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The Seeley Lectures: Demopolis: Democracy before Liberalism in Theory and Practice (Paperback)
  • The Seeley Lectures: Demopolis: Democracy before Liberalism in Theory and Practice (Paperback)
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The Seeley Lectures: Demopolis: Democracy before Liberalism in Theory and Practice (Paperback)

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£18.99
Paperback 222 Pages / Published: 14/07/2017
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What did democracy mean before liberalism? What are the consequences for our lives today? Combining history with political theory, this book restores the core meaning of democracy as collective and limited self-government by citizens. That, rather than majority tyranny, is what democracy meant in ancient Athens, before liberalism. Participatory self-government is the basis of political practice in 'Demopolis', a hypothetical modern state powerfully imagined by award-winning historian and political scientist Josiah Ober. Demopolis' residents aim to establish a secure, prosperous, and non-tyrannical community, where citizens govern as a collective, both directly and through representatives, and willingly assume the costs of self-government because doing so benefits them, both as a group and individually. Basic democracy, as exemplified in real Athens and imagined Demopolis, can provide a stable foundation for a liberal state. It also offers a possible way forward for religious societies seeking a realistic alternative to autocracy.

Publisher: Cambridge University Press
ISBN: 9781316649831
Number of pages: 222
Weight: 360 g
Dimensions: 227 x 152 x 11 mm


MEDIA REVIEWS
'Demopolis is Josiah Ober's long-awaited case for the intrinsic value of democracy, not liberal democracy, but democracy simply, the project of collective self-governance. Ober provides a clear and clarifying analytical framework for understanding democracy itself, prior to or apart from its admixture with liberalism. The result is not merely a powerful work in political philosophy but also a compelling argument for the human value of dignitarian democracy: forms of self-rule defined and constrained by the value of human dignity. This book is a masterpiece.' Danielle Allen, Harvard University, Massachusetts
'There is no better guide than Joshiah Ober to Athenian democracy, and now, also to its significance for understanding the value of democracy today, even where modern liberal rights and values may not exist. This book combines history and theory in a political tour de force.' Melissa Lane, Princeton University, New Jersey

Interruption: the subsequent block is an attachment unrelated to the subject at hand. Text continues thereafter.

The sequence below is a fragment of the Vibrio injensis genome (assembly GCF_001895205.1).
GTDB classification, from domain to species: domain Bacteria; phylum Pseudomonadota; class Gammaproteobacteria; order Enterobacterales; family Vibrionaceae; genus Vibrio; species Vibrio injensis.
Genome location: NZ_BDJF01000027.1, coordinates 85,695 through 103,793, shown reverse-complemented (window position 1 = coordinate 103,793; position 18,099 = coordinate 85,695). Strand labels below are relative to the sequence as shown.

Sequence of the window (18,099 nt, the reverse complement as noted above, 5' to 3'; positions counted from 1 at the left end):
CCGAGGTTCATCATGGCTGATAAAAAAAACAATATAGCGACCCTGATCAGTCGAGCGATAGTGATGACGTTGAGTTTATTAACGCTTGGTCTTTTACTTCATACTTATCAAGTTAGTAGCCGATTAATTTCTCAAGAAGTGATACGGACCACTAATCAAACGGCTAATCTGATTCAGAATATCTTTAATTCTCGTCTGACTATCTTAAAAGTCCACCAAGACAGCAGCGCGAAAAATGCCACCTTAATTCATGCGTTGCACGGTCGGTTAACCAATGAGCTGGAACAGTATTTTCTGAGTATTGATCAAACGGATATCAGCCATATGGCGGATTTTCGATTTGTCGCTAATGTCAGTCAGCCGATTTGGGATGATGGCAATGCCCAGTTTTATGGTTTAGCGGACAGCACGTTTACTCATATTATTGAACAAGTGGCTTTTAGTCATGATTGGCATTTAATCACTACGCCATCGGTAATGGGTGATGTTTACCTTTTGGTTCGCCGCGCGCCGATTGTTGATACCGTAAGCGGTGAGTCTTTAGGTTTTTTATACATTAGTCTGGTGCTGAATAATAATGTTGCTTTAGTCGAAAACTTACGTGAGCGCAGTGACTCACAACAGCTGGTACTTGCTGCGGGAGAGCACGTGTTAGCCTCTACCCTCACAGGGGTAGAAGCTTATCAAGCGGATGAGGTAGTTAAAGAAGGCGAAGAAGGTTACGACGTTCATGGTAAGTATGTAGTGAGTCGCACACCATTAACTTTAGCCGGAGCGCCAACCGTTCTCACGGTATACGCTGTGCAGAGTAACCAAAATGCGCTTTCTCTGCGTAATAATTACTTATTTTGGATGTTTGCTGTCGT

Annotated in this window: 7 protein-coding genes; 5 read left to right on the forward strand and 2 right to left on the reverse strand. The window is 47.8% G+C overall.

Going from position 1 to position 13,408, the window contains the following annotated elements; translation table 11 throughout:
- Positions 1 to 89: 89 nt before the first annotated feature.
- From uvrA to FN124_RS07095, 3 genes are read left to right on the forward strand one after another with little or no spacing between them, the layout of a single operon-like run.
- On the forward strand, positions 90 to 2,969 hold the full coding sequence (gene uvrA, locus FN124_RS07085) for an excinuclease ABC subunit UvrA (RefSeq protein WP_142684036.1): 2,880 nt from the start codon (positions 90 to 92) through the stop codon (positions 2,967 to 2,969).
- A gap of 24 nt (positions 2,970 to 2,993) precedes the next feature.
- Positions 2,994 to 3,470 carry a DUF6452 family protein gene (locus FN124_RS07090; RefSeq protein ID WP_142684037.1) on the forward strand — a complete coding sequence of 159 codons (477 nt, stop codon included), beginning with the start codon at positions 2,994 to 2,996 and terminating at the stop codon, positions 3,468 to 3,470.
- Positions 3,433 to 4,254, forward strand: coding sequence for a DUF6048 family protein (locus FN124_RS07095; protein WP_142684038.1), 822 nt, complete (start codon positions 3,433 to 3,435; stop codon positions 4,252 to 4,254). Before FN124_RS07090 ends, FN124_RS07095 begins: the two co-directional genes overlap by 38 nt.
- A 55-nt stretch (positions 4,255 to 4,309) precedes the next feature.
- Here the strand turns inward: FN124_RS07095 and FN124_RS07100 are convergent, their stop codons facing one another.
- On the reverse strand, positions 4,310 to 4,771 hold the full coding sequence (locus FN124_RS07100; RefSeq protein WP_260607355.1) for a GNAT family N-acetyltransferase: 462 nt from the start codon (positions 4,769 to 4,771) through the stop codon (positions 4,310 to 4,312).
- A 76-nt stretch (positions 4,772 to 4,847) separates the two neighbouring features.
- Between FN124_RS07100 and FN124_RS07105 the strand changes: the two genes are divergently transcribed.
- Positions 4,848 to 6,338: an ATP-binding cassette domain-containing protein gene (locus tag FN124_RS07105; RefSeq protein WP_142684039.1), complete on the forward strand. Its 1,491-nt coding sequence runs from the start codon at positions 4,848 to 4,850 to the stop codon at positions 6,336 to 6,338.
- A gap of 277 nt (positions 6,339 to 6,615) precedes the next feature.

'Demopolis is a tightly reasoned work of scholarship ... Mr Ober is an excellent writer and his argument is worth the effort. He believes today's liberals, following the political philosopher John Rawls, conflate liberalism and democracy in ways that make it difficult to assess one without the other.' Barton Swaim, Wall Street Journal
'Ober concludes that basic democracy might form an alternative foundation in light of current challenges to liberalism, such as populist nationalism. This conclusion will not convince all, but Ober's work is thorough and thought-provoking. Highly Recommended.' J. Heyrman, Choice
'Demopolis is Josiah Ober's long-awaited case for the intrinsic value of democracy, not liberal democracy, but democracy simply, the project of collective self-governance. Ober provides a clear and clarifying analytical framework for understanding democracy itself, prior to or apart from its admixture with liberalism. The result is not merely a powerful work in political philosophy but also a compelling argument for the human value of dignitarian democracy: forms of self-rule defined and constrained by the value of human dignity. This book is a masterpiece.' Danielle Allen, Harvard University
'There is no better guide than Joshiah Ober to Athenian democracy, and now, also to its significance for understanding the value of democracy today, even where modern liberal rights and values may not exist. This book combines history and theory in a political tour de force.' Melissa Lane, Princeton University
'Demopolis is a tightly reasoned work of scholarship ... Mr Ober is an excellent writer and his argument is worth the effort. He believes today's liberals, following the political philosopher John Rawls, conflate liberalism and democracy in ways that make it difficult to assess one without the other.' Barton Swaim, Wall Street Journal
'Ober concludes that basic democracy might form an alternative foundation in light of current challenges to liberalism, such as populist nationalism. This conclusion will not convince all, but Ober's work is thorough and thought-provoking. Highly Recommended.' J. Heyrman, Choice

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